Several philosophies and academic approaches exist to build portfolios. The choice of the theoretical framework is the first challenge that an asset allocator may face. Making an absolute choice in a fast moving environment due to continuous financial innovation, frequent market regime changes and volatile relative performances is not an easy task to accomplish.
Will show the latest studies' results comparing forecasts based on factor models to those using more traditional past returns time series models and highlight key decision triggers for an informed choice.
What do recent studies tell us ?
Widely covered by academic research for several decades already starting with the famous Fama and French (1988, 2002), factor investing has continued to play an increasingly important role in academic research. Financial innovation has also seized this opportunity to propose diverse and varied investment strategies and products such as Smart Beta ETFs using new factors and increasingly complex quantitative methods.
Recent studies such as the one by Tessaromatis and Sakkas (Forecasting the Long-Term Equity Premium for Asset Allocation, Financial Analysts Journal, 2022) conducted on the U.S. equity market and those of 11 other developed countries continue to support the idea that predictive models based on a factorial approach provide statistically significant outperformance over the long term compared to portfolio models built on the basis of the best-known models that are based on historical portfolio returns.
Long-term country equity premium forecasts based on a cross-sectional global factor model (CS-GFM), where factors represent compensation for risks proxied by valuation and financial variables are superior, statistically and economically, to forecasts based on time-series prediction models commonly used in academia and practice. CS-GFM equity premium forecasts produce significant utility gains compared to long-term asset allocation strategies based on eighteen commonly used prediction models, consistently across the US and eleven developed equity markets.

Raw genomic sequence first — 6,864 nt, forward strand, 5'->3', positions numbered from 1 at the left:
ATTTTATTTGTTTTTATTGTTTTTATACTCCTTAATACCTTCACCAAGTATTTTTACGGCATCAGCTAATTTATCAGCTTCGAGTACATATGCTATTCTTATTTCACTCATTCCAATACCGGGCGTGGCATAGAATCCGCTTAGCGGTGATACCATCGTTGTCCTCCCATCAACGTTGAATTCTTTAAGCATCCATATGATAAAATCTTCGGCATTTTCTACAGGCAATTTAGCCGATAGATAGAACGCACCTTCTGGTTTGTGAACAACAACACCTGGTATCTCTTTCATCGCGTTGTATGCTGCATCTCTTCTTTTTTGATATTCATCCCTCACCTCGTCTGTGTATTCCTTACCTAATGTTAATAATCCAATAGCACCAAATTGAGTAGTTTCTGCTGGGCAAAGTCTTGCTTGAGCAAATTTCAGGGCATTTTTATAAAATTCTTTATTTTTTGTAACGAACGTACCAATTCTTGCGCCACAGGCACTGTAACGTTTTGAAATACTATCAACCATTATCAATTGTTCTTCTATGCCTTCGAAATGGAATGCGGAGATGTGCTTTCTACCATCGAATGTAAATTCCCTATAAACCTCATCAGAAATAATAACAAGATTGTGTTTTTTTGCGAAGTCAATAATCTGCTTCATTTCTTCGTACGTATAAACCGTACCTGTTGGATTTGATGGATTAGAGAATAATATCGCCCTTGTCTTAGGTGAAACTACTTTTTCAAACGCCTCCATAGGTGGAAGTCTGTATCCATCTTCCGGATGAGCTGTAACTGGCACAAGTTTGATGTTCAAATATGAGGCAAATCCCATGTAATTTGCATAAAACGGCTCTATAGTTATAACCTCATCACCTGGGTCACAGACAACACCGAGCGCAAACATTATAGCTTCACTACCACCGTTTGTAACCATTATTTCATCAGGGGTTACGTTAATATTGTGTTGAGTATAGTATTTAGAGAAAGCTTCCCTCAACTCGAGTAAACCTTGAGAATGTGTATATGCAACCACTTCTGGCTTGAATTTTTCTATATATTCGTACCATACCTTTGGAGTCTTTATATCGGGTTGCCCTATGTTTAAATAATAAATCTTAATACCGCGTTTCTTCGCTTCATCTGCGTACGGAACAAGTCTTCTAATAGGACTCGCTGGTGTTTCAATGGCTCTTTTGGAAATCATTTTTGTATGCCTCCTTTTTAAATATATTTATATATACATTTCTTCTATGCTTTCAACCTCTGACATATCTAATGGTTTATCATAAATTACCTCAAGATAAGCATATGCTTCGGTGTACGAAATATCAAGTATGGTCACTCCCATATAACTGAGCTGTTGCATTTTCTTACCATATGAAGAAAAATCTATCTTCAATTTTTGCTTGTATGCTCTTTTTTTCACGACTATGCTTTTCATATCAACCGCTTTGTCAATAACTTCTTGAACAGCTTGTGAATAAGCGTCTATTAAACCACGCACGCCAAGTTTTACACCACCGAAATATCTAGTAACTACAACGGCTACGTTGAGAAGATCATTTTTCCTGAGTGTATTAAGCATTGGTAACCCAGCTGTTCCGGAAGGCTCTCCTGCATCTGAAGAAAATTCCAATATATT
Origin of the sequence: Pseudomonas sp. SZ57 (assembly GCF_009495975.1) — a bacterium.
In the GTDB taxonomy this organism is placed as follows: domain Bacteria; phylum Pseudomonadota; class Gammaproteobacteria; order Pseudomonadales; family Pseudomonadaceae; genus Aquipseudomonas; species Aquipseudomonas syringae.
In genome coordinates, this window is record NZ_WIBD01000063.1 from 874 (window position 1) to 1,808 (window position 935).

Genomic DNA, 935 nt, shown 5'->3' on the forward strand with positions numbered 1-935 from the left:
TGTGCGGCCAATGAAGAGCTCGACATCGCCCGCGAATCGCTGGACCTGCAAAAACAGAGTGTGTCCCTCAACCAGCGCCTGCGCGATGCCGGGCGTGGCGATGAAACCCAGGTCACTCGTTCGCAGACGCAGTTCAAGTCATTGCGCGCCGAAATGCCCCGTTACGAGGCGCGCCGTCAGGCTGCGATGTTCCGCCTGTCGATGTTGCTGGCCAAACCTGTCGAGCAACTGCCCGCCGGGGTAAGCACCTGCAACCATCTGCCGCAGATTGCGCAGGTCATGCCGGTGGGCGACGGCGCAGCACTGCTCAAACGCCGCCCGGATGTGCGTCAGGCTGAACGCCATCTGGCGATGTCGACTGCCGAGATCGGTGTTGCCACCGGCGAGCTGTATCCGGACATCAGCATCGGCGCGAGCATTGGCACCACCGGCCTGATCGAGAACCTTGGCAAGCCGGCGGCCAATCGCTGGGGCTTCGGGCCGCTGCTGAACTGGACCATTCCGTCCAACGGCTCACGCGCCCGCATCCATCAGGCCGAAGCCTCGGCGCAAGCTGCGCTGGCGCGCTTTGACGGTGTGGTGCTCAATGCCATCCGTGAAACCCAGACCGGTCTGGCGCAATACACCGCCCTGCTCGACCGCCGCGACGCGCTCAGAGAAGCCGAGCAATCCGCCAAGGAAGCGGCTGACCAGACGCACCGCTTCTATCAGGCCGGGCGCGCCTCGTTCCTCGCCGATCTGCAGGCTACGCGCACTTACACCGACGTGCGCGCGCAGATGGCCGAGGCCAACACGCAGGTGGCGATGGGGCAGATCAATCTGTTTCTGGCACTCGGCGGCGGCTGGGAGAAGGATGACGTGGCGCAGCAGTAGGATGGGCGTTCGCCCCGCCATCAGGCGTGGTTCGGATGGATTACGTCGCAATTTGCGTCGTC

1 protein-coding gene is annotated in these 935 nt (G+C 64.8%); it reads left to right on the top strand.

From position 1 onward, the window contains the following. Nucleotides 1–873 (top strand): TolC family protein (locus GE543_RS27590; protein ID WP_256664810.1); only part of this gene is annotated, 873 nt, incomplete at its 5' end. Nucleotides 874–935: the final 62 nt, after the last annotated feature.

While factor strategies (including Smart Beta) have traditionally been sold as stand-alone products to complement a reference portfolio portfolio construction, some studies such as the paper of Stefano Cavaglia; John Hua Fan; Zhenping Wang (Portable Beta and Total Portfolio Management, Financial Analysts Journal,2022) tend to show that the integration of ARP (Alternative Risk Primea) strategies in the construction of a core portfolio based on an approach tending to diversify factor exposures significantly improves the sharpness ratio and thus the risk/return trade-off of a portfolio.
This study shows how ARP overlays can complement decentralized investment management models and benefit plan constituents. ARP can be integrated with a reference portfolio to achieve optimal total portfolio outcomes. A factor diversifying overlay reduces the risk of the reference portfolio and captures a welfare enhancing diversification premium. The relaxation of the risk budget enhances the fund Sharpe ratios through strategic factor tilts and by levering existing asset class or active management exposures.
So there seems to be a growing consensus on the value of capturing the premiums of some factors over the long run, but what about their relative short-term performance compared to a benchmark?
Which factors showed better resilience in H1 this year and why?
The analysis of the relative performance of the factors compared to their benchmarks shows different results in H1 of this year depending on the geographical area selected and this is mainly due to central Bank monetary policy divergence and in particular between developed countries, which have experienced rate hikes, and China which has had a more accommodating monetary policy. The quality factor also underperformed significantly, while the value and minimum volatility strategies outperformed significantly.
Sector is King
Source : Morningstar, L'Allocataire, MSCI, data as of 31/8/2022
Value's low exposure to tech and its overexposure to energy and utilities were its main performance drivers in H1. Conversely, Quality and Growth factors' overexposure to tech and their underexposure to the energy sector weighed on their relative performance, making them the most negative contributors to the MSCI World index. Quality factor, which is supposed to protect portfolios thanks to the balance sheet strength of the companies it comprises, did not play its expected role. This clearly demonstrates that, in the short term and during a market downturn, a sector approach is more relevant, or at least it remains the most important one in driving the markets and the factors.
Ahmed Khelifa, CFA